Dairy Industry Facing Up To Volatile Markets

The dairy industry around the world is learning to face up to volatility in the market, writes TheDairySite Editor in Chief, Chris Harris.
calendar icon 18 July 2011
clock icon 3 minute read

The industry has had to cope with disasters around the world that have had a significant effect on the market and the industry has also seen a steady upward trend in prices in recent years.

Shelagh Hancock, the milk training and membership director from Milk Link told the recent Outlook 2011 conference in London that the industry has virtually been turned upside down, but the farming community could reduce the volatility in the market by using fixed contracts.

She said that around the world milk buyers had been buying short, but were still having to come back into the market to meet demand.

Ms Hancock said that butter prices have increased out of all proportion compared to the rest of the products in the dairy market, with dairy fats becoming highly valuable product.

Both cheese and whole milk powder production across the EU have increase and because of this the value of fats has also increased.

In global terms the melamine crisis in China, where milk powder was contaminated, has had an impact on the total milk market.

"Now most of the baby milk powder coming to China is from imported products, because of concerns over melamine," said Ms Hancock.

Whole milk powder has seen consumption double and double again with the main source being the New Zealand dairy industry.

"In the last 12 to 18 months commodities have become the new added value," she said.

There has been a narrowing of the EU price premium over New Zealand prices and in the EU prices between the different countries are converging with UK prices moving down the EU league table.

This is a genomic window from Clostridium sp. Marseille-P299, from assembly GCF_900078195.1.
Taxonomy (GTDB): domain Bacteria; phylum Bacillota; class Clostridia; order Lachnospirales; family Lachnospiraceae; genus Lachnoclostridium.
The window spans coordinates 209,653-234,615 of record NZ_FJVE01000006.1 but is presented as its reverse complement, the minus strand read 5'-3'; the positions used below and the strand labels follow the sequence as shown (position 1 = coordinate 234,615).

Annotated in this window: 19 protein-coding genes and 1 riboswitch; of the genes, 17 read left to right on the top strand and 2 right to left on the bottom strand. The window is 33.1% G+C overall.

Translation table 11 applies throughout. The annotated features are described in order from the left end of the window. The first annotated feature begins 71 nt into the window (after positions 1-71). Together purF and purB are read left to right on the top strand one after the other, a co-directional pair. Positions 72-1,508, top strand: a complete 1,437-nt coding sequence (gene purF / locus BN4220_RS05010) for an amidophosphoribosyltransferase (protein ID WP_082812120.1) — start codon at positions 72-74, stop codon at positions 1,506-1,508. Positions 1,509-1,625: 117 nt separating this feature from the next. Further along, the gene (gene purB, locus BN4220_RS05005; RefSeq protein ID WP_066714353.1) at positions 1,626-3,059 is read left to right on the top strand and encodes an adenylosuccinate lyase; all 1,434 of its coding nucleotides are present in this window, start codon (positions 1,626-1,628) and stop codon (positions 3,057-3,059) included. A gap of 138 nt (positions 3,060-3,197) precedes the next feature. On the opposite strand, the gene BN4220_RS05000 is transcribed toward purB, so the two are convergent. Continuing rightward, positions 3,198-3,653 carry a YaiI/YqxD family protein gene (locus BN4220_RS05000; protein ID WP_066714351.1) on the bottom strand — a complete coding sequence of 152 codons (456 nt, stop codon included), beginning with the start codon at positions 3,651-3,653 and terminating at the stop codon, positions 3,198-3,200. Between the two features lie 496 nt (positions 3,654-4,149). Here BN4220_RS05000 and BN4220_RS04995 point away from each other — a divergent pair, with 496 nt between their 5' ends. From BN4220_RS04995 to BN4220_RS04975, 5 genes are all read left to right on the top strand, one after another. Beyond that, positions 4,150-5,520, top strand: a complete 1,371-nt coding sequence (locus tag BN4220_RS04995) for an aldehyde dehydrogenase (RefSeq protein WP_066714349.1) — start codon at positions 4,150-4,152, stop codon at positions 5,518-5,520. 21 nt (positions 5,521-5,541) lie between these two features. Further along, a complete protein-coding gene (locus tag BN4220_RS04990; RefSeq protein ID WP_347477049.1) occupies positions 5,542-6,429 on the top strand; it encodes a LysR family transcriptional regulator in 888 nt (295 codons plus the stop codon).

World Commodity PricesWorld Commodity Prices
EU Milk Prices 2007-2010EU Milk Prices 2007-2010

She said that while UK milk prices have generally been more stable than in other EU countries but they have not responded in recent times as they did in 2007.

The UK milk supply has gone from a seven year decline between 2003/04 and 2009/10 to a four per cent rise of 500 million litres over the last year.

Ms Hancock told the Outlook Conference that there has been a very aggressive retail market for milk and food with a lot of competition.

"Milk has been used to drive footfall in the retail market," she said.

And she said that farmers have been left to fight for a market price.

Despite a fall in prices in March this year, she said that the UK is well placed for the future.

At the same time there is expected to be a world trade growth in primary commodities.

While New Zealand is expected to take 90 per cent of the export share of the world milk supply, the EU will be next with just 11 per cent and the US with seven per cent.

Much of this export demand will be driven by increased demand in China for whole milk powder.

"The makeup of production in New Zealand is governed by markets abroad," said Ms Hancock.

"Other markets such as the EU and the US are governed by what they consume."

World Trade Growth in Primary CommoditiesWorld Trade Growth in Primary Commodities

July 2011
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